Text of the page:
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Dublin Bay Boating News and Information

Displaying items by tag: Houseboats

Boat removals from Ireland’s canals jumped in 2020 — with the total for the year at 150% of the previous four years combined.

The figures were revealed by Minister of State for Heritage, Malcolm Noonan in his response to a Dáil question from Dun Laoghaire TD Cormac Devlin requesting a breakdown of the number of boats removed from rivers, canals and inland waterways between 2016 and 2020.

Across the canals network (and excluding the Shannon Navigation and Shannon-Erne Waterway) under the jurisdiction of Waterways Ireland, a total of 45 boats deemed to be in breach of bye-laws were removed in 2020.

This compares to just seven the previous year, 17 in 2018, none in 2017 and seven in 2016 — a total of 31 in the four years leading to 2020.

On the Shannon Navigation and Shannon-Erne Waterway, the figures over the last three years were more consistent, with 17 removals in 2020, 12 in 2019 and 15 in 2018. There were no removals on these waterways in 2017 or 2016.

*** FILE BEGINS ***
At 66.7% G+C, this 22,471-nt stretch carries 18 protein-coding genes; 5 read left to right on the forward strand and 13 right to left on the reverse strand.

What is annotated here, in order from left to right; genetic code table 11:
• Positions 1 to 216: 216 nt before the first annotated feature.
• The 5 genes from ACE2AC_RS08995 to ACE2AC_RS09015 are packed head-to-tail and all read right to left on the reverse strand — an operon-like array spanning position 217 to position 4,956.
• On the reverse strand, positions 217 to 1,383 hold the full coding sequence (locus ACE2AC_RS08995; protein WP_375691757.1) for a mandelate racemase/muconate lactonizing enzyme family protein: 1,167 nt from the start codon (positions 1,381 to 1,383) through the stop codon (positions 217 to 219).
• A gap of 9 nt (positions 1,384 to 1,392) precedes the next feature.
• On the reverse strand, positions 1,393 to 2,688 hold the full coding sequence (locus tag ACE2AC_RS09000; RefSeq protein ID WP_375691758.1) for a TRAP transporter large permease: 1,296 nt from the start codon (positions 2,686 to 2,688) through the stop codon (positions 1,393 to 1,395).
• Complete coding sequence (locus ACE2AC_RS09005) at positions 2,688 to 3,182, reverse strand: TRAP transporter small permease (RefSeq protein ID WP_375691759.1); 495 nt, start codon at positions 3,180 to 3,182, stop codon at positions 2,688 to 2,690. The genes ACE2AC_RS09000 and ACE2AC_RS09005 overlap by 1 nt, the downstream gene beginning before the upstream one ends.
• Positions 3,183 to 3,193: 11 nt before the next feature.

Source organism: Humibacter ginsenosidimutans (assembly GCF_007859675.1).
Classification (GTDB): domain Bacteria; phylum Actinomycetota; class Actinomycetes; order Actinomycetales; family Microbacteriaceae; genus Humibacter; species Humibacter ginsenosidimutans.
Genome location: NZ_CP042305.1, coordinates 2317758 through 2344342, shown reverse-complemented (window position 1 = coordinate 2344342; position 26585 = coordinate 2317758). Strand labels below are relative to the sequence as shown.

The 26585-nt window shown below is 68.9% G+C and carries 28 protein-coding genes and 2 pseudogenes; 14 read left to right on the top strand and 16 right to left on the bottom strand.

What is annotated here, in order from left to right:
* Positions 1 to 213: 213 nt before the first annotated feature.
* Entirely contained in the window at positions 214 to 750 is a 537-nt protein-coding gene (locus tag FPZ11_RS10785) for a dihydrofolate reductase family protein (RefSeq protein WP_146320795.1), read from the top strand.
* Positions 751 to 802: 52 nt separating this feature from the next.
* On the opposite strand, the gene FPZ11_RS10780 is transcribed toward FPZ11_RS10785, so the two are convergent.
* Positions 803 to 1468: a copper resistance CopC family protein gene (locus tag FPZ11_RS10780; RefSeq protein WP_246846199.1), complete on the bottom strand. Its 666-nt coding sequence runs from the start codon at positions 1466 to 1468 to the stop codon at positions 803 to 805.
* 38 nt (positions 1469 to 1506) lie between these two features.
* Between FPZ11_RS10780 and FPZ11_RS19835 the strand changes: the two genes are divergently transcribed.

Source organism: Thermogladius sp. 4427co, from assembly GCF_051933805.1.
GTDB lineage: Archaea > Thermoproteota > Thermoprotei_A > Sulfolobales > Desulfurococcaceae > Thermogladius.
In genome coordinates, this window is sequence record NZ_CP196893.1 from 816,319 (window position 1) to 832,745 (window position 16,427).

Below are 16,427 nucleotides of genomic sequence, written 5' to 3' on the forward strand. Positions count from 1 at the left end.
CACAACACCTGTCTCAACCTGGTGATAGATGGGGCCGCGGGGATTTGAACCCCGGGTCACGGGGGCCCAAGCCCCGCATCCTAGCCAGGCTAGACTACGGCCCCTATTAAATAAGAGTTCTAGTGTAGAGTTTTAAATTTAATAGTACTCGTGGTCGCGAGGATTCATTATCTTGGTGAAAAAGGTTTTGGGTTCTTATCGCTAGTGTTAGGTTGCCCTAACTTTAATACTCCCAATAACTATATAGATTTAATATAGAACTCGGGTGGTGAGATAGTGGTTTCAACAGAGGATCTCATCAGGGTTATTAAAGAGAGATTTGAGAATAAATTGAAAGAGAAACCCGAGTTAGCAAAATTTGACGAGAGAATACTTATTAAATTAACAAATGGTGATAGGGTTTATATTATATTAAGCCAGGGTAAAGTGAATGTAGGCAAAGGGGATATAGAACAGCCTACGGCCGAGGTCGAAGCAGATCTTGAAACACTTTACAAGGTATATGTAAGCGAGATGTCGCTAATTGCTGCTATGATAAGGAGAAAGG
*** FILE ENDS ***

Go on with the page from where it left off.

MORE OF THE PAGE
Minister Noonan noted that the rise in removals on the canals last year can be credited to a compliance programme initiated by Waterways Ireland “to remove abandoned, sunken and non-compliant boats, vessels and structures from the canals network”.

He added: “This programme by the agency has resulted in improved water quality, improved compliance, and removed many unsightly boats, vessels and structures from the waterways.”

The Canals Bye Laws 1988 and the Shannon Navigation Bye Laws 1992 provide Waterways Ireland with the powers to remove boats, vessels and other structures that are in breach of the bye-laws.

As previously reported on Afloat.ie, a number of live-aboard barge owners on the Grand Canal feared losing their homes under last year’s removal drive.

But they were spared at the 11th hour when Minister Noonan stepped in to promise engagement with Waterways Ireland on a long-term solution.